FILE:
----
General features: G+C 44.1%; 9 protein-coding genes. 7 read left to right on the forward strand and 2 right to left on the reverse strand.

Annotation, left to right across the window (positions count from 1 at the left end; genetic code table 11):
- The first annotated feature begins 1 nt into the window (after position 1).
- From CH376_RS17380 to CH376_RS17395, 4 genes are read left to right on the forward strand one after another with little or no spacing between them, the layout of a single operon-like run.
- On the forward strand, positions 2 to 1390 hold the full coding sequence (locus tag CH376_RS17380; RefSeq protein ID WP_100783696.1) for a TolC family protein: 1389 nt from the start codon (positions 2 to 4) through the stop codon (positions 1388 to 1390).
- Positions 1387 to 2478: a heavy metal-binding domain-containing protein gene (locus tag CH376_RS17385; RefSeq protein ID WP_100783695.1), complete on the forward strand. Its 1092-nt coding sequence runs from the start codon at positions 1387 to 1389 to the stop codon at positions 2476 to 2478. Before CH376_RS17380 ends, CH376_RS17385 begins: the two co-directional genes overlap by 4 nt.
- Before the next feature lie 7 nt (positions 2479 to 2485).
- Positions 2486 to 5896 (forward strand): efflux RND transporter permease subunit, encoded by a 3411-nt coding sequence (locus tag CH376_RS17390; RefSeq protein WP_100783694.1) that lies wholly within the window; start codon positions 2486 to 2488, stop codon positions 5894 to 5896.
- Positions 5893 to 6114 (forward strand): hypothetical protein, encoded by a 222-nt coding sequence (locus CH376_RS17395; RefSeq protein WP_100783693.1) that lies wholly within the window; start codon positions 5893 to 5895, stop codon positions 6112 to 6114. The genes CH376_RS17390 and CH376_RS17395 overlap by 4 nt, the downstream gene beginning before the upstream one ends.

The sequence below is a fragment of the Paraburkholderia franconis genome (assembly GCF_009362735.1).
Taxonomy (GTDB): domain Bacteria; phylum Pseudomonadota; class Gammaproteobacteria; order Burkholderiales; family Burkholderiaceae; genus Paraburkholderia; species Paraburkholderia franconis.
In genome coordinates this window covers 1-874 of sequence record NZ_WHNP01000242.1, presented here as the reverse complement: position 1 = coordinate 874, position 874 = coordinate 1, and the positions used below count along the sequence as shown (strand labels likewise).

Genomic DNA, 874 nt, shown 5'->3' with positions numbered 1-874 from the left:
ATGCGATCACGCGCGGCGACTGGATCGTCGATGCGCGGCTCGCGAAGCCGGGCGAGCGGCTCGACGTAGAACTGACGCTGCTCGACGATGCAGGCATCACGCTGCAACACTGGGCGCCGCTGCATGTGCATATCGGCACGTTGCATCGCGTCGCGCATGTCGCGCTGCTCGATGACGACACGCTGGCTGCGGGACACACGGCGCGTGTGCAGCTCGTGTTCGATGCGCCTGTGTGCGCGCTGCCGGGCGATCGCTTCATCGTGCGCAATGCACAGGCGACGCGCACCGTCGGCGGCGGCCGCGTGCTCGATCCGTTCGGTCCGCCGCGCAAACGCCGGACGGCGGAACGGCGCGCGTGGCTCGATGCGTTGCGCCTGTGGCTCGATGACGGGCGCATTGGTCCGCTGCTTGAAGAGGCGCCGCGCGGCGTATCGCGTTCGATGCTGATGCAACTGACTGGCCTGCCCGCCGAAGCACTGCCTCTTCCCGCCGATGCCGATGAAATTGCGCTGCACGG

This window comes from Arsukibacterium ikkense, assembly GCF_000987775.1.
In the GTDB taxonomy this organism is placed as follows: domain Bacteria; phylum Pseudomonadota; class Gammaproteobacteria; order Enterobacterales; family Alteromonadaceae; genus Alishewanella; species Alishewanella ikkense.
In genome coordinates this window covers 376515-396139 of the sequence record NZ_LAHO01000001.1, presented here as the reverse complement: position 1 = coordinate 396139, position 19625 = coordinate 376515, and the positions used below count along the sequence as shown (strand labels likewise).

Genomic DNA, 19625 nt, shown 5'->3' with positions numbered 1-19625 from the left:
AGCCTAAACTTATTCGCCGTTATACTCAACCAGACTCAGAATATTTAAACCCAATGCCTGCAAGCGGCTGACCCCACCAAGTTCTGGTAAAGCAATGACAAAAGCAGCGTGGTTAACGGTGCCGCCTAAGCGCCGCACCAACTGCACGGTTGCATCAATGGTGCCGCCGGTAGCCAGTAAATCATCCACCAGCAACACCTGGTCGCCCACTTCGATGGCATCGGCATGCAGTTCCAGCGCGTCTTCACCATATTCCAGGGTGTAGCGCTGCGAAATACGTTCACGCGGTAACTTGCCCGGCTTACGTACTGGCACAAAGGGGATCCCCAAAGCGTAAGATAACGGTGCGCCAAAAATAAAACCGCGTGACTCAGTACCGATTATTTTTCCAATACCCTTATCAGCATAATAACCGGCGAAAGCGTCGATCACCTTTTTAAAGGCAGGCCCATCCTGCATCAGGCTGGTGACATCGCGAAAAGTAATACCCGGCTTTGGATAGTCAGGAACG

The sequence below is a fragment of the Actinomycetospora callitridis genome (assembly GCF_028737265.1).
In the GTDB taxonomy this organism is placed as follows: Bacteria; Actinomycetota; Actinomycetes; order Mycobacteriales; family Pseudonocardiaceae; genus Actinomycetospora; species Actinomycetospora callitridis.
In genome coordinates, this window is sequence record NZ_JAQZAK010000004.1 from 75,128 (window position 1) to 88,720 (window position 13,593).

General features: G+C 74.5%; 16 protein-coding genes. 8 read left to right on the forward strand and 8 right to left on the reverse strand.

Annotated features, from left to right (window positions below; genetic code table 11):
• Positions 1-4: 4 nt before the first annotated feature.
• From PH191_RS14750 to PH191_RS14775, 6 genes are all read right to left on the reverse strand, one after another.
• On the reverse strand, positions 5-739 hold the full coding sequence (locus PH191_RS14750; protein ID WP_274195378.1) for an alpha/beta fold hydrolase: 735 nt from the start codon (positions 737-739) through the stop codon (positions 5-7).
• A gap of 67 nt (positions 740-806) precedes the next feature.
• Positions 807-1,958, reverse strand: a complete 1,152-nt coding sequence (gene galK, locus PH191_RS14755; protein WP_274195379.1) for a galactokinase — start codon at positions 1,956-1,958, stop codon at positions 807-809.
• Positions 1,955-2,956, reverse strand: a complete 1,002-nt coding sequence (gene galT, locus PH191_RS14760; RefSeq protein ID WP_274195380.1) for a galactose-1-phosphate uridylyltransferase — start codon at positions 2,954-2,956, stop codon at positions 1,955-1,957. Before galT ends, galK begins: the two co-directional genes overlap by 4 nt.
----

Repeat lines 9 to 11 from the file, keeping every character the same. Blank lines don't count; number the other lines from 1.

- Positions 5893 to 6114 (forward strand): hypothetical protein, encoded by a 222-nt coding sequence (locus CH376_RS17395; RefSeq protein WP_100783693.1) that lies wholly within the window; start codon positions 5893 to 5895, stop codon positions 6112 to 6114. The genes CH376_RS17390 and CH376_RS17395 overlap by 4 nt, the downstream gene beginning before the upstream one ends.

The sequence below is a fragment of the Paraburkholderia franconis genome (assembly GCF_009362735.1).
Taxonomy (GTDB): domain Bacteria; phylum Pseudomonadota; class Gammaproteobacteria; order Burkholderiales; family Burkholderiaceae; genus Paraburkholderia; species Paraburkholderia franconis.